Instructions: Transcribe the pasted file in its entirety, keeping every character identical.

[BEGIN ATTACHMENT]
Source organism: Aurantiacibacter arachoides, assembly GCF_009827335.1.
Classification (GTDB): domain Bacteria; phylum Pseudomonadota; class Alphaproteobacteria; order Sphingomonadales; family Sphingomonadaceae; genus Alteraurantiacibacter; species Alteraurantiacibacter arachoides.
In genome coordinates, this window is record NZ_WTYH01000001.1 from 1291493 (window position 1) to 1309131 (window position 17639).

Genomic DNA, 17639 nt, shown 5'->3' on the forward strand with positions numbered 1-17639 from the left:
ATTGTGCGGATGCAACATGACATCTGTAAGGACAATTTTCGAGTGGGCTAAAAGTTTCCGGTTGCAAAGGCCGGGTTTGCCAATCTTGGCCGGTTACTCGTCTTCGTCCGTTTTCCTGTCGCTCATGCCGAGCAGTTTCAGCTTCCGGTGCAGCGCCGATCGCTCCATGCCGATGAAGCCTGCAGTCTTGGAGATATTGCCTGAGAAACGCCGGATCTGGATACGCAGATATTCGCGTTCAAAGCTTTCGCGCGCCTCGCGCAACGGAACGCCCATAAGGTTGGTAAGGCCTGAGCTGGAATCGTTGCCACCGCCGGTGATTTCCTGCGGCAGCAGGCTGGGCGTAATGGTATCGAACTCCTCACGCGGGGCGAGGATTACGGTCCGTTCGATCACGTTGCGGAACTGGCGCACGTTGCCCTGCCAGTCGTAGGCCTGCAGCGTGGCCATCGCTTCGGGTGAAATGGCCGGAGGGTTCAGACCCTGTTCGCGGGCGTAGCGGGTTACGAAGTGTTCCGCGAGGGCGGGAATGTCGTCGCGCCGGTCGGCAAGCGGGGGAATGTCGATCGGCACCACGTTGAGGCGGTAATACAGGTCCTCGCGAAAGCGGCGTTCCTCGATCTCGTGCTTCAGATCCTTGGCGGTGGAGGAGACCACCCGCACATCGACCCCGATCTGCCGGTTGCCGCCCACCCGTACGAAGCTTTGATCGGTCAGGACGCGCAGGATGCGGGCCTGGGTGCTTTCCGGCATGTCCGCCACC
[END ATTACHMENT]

Source organism: Aurantiacibacter arachoides, assembly GCF_009827335.1.
Classification (GTDB): domain Bacteria; phylum Pseudomonadota; class Alphaproteobacteria; order Sphingomonadales; family Sphingomonadaceae; genus Alteraurantiacibacter; species Alteraurantiacibacter arachoides.
In genome coordinates, this window is record NZ_WTYH01000001.1 from 1291493 (window position 1) to 1309131 (window position 17639).

Genomic DNA, 17639 nt, shown 5'->3' on the forward strand with positions numbered 1-17639 from the left:
ATTGTGCGGATGCAACATGACATCTGTAAGGACAATTTTCGAGTGGGCTAAAAGTTTCCGGTTGCAAAGGCCGGGTTTGCCAATCTTGGCCGGTTACTCGTCTTCGTCCGTTTTCCTGTCGCTCATGCCGAGCAGTTTCAGCTTCCGGTGCAGCGCCGATCGCTCCATGCCGATGAAGCCTGCAGTCTTGGAGATATTGCCTGAGAAACGCCGGATCTGGATACGCAGATATTCGCGTTCAAAGCTTTCGCGCGCCTCGCGCAACGGAACGCCCATAAGGTTGGTAAGGCCTGAGCTGGAATCGTTGCCACCGCCGGTGATTTCCTGCGGCAGCAGGCTGGGCGTAATGGTATCGAACTCCTCACGCGGGGCGAGGATTACGGTCCGTTCGATCACGTTGCGGAACTGGCGCACGTTGCCCTGCCAGTCGTAGGCCTGCAGCGTGGCCATCGCTTCGGGTGAAATGGCCGGAGGGTTCAGACCCTGTTCGCGGGCGTAGCGGGTTACGAAGTGTTCCGCGAGGGCGGGAATGTCGTCGCGCCGGTCGGCAAGCGGGGGAATGTCGATCGGCACCACGTTGAGGCGGTAATACAGGTCCTCGCGAAAGCGGCGTTCCTCGATCTCGTGCTTCAGATCCTTGGCGGTGGAGGAGACCACCCGCACATCGACCCCGATCTGCCGGTTGCCGCCCACCCGTACGAAGCTTTGATCGGTCAGGACGCGCAGGATGCGGGCCTGGGTGCTTTCCGGCATGTCCGCCACC